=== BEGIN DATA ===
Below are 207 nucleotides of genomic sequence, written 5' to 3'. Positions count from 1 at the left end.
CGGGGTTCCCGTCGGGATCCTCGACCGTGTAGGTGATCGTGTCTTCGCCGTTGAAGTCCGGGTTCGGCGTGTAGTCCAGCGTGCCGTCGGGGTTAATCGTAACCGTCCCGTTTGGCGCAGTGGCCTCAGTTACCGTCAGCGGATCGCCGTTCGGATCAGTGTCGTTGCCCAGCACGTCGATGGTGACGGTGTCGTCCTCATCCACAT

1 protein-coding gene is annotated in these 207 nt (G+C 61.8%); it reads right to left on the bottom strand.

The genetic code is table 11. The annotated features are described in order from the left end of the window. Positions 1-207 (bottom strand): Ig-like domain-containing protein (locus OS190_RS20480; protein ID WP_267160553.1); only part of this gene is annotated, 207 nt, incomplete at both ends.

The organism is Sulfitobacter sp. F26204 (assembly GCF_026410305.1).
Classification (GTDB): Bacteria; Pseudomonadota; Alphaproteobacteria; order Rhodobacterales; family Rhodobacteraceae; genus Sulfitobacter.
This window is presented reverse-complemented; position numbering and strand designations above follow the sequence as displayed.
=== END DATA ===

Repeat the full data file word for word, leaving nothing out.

Below are 207 nucleotides of genomic sequence, written 5' to 3'. Positions count from 1 at the left end.
CGGGGTTCCCGTCGGGATCCTCGACCGTGTAGGTGATCGTGTCTTCGCCGTTGAAGTCCGGGTTCGGCGTGTAGTCCAGCGTGCCGTCGGGGTTAATCGTAACCGTCCCGTTTGGCGCAGTGGCCTCAGTTACCGTCAGCGGATCGCCGTTCGGATCAGTGTCGTTGCCCAGCACGTCGATGGTGACGGTGTCGTCCTCATCCACAT

1 protein-coding gene is annotated in these 207 nt (G+C 61.8%); it reads right to left on the bottom strand.

The genetic code is table 11. The annotated features are described in order from the left end of the window. Positions 1-207 (bottom strand): Ig-like domain-containing protein (locus OS190_RS20480; protein ID WP_267160553.1); only part of this gene is annotated, 207 nt, incomplete at both ends.

The organism is Sulfitobacter sp. F26204 (assembly GCF_026410305.1).
Classification (GTDB): Bacteria; Pseudomonadota; Alphaproteobacteria; order Rhodobacterales; family Rhodobacteraceae; genus Sulfitobacter.
This window is presented reverse-complemented; position numbering and strand designations above follow the sequence as displayed.